Decentralized Identifiers (DIDs) are a new type of identifier for verifiable, decentralized digital identity. These new identifiers are designed to enable the controller of a DID to prove control over it and to be implemented independently of any centralized registry, identity provider, or certificate authority. These sorts of identifiers often utilize a heavy-weight registry, such as ones utilizing Decentralized Ledger Technologies (DLT), to create, read, update, and deactivate DIDs. This specification describes a non-registry based DID Method based on expanding a cryptographic public key into a DID Document. This approach provides the simplest possible implementation of a DID Method that is able to achieve many, but not all, of the benefits of utilizing DIDs.
Portions of the work on this specification have been funded by the United States Department of Homeland Security's Science and Technology Directorate under contract HSHQDC-17-C-00019. The content of this specification does not necessarily reflect the position or the policy of the U.S. Government and no official endorsement should be inferred.
Decentralized Identifiers (DIDs) [[DID-CORE]] are a new type of identifier for verifiable, decentralized digital identity. These new identifiers are designed to enable the controller of a DID to prove control over it and to be implemented independently of any centralized registry, identity provider, or certificate authority. These sorts of identifiers often utilize a heavy-weight registry, such as ones utilizing Decentralized Ledger Technologies (DLT), to create, read, update, and deactivate DIDs.
While DLT-based DID Methods have great decentralization characteristics, and some of the more centralized DID Methods provide strong system control guarantees, the general approaches tend to be expensive to setup and operate. Some use cases requiring DIDs do not need the guarantees provided by these heavy-weight systems. For example, a DID that will only be used for a single, ephemeral interaction might not need to be registered, updated, or deactivated, or where private keys are protected by software or hardware isolation. These are a few of the cases where using did:key might offer unique benefits.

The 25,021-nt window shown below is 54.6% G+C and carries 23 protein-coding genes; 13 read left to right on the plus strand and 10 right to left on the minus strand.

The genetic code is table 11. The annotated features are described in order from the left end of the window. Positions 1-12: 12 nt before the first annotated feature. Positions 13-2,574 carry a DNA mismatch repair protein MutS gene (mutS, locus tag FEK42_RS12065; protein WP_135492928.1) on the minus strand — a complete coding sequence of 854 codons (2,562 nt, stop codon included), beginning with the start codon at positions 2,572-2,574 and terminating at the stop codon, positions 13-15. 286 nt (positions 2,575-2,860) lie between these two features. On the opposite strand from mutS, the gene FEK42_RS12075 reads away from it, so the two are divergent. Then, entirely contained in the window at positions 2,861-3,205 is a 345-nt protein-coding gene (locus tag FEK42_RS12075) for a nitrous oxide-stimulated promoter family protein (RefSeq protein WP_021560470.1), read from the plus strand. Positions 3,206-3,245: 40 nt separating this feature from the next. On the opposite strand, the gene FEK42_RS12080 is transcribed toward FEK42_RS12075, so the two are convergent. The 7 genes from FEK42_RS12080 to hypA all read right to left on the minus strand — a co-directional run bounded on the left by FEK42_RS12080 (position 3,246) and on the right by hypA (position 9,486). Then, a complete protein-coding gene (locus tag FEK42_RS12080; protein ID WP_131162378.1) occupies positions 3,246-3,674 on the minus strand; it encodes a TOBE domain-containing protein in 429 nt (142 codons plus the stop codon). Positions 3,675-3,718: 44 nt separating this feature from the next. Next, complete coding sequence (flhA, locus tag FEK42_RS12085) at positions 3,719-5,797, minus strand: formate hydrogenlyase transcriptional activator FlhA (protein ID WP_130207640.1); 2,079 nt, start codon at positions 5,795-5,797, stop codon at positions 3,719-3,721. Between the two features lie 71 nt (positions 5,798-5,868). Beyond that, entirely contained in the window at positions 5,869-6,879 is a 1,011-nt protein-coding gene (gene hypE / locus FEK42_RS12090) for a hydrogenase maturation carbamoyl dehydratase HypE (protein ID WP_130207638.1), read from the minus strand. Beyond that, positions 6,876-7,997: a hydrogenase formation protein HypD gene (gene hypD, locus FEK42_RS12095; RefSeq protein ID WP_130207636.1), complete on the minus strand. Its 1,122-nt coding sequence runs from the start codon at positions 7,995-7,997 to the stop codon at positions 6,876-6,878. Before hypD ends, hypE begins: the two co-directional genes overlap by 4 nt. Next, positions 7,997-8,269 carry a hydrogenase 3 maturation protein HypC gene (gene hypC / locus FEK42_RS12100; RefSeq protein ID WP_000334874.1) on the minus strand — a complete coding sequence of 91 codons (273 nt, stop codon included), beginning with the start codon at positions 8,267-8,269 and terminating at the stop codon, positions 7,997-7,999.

Use of did:key for long-lived use cases is only recommended when accompanied with high confidence in hardware isolation.
The rest of this document outlines the syntax for the did:key method, the operations it supports, and some security and privacy considerations that implementers might want to be aware of when implementing.
The format for the did:key method conforms to the [[DID-CORE]]
specification and is simple. It consists of the did:key
prefix,
followed by a Multibase [[MULTIBASE]] base58-btc encoded value that is a
concatenation of the Multicodec [[MULTICODEC]] identifier for the public key
type and the raw bytes associated with the public key format.
The ABNF for the key format is described below:
did-key-format := did:key:<mb-value> mb-value := z[a-km-zA-HJ-NP-Z1-9]+
Alternatively, the encoding rules can also be thought of as the application of a series of transformation functions on the raw public key bytes:
did-key-format := did:key:MULTIBASE(base58-btc, MULTICODEC(public-key-type, raw-public-key-bytes))A simple example of a valid Ed25519 did:key DID is:
did:key:z6MkhaXgBZDvotDkL5257faiztiGiC2QtKLGpbnnEGta2doK
The following section outlines the DID operations for the did:key method. Implementers might note that this DID Method is purely generative, requiring no look ups in a registry. Since did:key values are not stored in any registry, they cannot be updated or deactivated.
Creating a did:key value consists of creating a cryptographic key pair
and encoding the public key using the format provided in Section . The creation of a DID Document is also performed by taking
the public key value and expanding it into DID Document. An example is given
below that expands the ed25519 did:key
did:key:z6MkhaXgBZDvotDkL5257faiztiGiC2QtKLGpbnnEGta2doK
into its
associated DID Document:
{ "@context": [ "https://www.w3.org/ns/did/v1", "https://w3id.org/security/suites/ed25519-2020/v1", "https://w3id.org/security/suites/x25519-2020/v1" ], "id": "did:key:z6MkhaXgBZDvotDkL5257faiztiGiC2QtKLGpbnnEGta2doK", "verificationMethod": [{ "id": "did:key:z6MkhaXgBZDvotDkL5257faiztiGiC2QtKLGpbnnEGta2doK#z6MkhaXgBZDvotDkL5257faiztiGiC2QtKLGpbnnEGta2doK", "type": "Ed25519VerificationKey2020", "controller": "did:key:z6MkhaXgBZDvotDkL5257faiztiGiC2QtKLGpbnnEGta2doK", "publicKeyMultibase": "z6MkhaXgBZDvotDkL5257faiztiGiC2QtKLGpbnnEGta2doK" }], "authentication": [ "did:key:z6MkhaXgBZDvotDkL5257faiztiGiC2QtKLGpbnnEGta2doK#z6MkhaXgBZDvotDkL5257faiztiGiC2QtKLGpbnnEGta2doK" ], "assertionMethod": [ "did:key:z6MkhaXgBZDvotDkL5257faiztiGiC2QtKLGpbnnEGta2doK#z6MkhaXgBZDvotDkL5257faiztiGiC2QtKLGpbnnEGta2doK" ], "capabilityDelegation": [ "did:key:z6MkhaXgBZDvotDkL5257faiztiGiC2QtKLGpbnnEGta2doK#z6MkhaXgBZDvotDkL5257faiztiGiC2QtKLGpbnnEGta2doK" ], "capabilityInvocation": [ "did:key:z6MkhaXgBZDvotDkL5257faiztiGiC2QtKLGpbnnEGta2doK#z6MkhaXgBZDvotDkL5257faiztiGiC2QtKLGpbnnEGta2doK" ], "keyAgreement": [{ "id": "did:key:z6MkhaXgBZDvotDkL5257faiztiGiC2QtKLGpbnnEGta2doK#z6LSj72tK8brWgZja8NLRwPigth2T9QRiG1uH9oKZuKjdh9p", "type": "X25519KeyAgreementKey2020", "controller": "did:key:z6MkhaXgBZDvotDkL5257faiztiGiC2QtKLGpbnnEGta2doK", "publicKeyMultibase": "z6LSj72tK8brWgZja8NLRwPigth2T9QRiG1uH9oKZuKjdh9p" }] }